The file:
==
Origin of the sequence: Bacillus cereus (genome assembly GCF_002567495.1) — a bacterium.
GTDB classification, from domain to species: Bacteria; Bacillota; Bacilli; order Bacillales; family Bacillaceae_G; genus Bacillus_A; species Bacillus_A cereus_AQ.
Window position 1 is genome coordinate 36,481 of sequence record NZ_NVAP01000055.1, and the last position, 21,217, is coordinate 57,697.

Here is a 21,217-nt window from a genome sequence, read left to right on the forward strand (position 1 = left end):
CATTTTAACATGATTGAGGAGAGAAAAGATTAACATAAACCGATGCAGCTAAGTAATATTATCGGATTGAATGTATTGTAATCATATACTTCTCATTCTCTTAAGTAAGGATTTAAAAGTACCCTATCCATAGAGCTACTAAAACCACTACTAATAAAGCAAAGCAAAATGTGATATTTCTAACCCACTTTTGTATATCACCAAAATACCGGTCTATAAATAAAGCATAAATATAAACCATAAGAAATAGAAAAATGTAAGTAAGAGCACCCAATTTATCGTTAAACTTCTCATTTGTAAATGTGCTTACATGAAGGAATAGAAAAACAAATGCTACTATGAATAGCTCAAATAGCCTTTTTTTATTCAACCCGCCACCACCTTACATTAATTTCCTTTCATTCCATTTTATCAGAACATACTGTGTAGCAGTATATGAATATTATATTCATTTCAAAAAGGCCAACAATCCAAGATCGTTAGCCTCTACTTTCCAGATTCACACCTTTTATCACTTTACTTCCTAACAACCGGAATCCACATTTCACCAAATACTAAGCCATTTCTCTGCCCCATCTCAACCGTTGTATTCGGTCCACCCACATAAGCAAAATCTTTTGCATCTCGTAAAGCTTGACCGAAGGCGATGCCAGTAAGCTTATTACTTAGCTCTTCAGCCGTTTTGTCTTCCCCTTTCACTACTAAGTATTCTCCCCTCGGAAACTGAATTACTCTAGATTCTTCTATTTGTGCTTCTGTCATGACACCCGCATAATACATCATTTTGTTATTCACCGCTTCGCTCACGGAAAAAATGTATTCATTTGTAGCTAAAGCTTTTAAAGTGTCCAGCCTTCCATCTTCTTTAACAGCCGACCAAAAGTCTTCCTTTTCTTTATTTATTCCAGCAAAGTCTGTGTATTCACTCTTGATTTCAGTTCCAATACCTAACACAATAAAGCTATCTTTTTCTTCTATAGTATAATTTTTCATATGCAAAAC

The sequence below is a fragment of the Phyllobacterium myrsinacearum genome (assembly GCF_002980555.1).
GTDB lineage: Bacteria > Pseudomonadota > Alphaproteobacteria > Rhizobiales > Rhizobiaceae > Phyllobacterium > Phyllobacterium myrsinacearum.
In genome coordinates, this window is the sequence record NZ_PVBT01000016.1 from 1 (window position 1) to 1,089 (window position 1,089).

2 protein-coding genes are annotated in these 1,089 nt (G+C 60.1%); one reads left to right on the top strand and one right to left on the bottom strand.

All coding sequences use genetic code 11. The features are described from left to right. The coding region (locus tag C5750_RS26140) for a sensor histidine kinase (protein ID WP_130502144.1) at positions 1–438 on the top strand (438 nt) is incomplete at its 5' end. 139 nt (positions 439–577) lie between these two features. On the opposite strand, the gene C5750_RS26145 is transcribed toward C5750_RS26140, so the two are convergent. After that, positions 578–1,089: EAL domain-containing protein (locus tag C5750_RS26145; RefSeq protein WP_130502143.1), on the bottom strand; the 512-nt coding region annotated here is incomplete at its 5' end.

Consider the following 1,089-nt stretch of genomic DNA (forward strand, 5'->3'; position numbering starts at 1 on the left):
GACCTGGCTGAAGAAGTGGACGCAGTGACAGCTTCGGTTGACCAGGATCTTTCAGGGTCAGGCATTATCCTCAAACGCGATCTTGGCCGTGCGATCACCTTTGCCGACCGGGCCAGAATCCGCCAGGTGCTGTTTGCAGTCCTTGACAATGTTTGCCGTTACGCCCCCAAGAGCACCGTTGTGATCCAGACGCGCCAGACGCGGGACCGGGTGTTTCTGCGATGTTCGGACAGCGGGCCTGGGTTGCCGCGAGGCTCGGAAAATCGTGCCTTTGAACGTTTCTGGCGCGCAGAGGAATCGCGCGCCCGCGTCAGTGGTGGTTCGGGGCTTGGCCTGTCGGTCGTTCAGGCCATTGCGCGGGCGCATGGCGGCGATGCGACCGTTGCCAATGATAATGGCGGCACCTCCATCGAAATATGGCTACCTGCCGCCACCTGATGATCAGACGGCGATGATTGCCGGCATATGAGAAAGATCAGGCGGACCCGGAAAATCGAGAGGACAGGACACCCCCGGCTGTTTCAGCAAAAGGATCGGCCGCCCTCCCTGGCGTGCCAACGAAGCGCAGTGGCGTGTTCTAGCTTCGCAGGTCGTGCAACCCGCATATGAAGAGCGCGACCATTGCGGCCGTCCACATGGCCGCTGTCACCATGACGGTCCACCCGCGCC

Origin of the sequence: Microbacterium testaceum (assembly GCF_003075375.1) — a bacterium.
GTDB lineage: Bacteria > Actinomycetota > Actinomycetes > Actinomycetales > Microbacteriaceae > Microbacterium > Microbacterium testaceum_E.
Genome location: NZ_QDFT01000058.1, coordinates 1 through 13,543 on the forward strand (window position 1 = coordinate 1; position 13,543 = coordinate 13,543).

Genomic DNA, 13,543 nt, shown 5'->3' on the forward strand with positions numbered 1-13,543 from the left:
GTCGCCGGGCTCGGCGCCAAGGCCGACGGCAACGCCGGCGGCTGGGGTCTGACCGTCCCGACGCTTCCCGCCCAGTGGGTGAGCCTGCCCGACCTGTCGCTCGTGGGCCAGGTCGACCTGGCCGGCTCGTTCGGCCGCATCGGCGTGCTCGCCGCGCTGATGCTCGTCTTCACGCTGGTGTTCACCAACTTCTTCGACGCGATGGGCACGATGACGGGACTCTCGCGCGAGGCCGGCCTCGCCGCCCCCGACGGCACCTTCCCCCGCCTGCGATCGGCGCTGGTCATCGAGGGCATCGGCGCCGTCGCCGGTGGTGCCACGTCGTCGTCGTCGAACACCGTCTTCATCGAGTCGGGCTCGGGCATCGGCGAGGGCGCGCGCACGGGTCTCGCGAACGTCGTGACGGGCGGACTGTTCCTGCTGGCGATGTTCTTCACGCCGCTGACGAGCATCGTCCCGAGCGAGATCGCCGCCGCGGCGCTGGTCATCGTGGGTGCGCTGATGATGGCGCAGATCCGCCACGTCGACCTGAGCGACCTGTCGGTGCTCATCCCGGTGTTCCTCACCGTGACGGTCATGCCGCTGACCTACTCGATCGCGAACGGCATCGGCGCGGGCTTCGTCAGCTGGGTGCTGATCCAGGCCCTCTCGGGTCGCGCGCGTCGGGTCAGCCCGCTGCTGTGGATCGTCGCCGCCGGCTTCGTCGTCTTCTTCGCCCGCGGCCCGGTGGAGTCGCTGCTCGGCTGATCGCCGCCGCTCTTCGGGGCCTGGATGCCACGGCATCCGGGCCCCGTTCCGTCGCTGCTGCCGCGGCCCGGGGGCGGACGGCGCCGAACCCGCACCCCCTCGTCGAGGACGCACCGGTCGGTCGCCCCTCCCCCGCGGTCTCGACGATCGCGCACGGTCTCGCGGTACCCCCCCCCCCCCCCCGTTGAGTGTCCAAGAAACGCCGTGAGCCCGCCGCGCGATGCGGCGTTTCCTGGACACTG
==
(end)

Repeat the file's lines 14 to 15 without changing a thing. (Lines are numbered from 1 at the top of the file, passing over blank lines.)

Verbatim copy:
GTDB lineage: Bacteria > Actinomycetota > Actinomycetes > Actinomycetales > Microbacteriaceae > Microbacterium > Microbacterium testaceum_E.
Genome location: NZ_QDFT01000058.1, coordinates 1 through 13,543 on the forward strand (window position 1 = coordinate 1; position 13,543 = coordinate 13,543).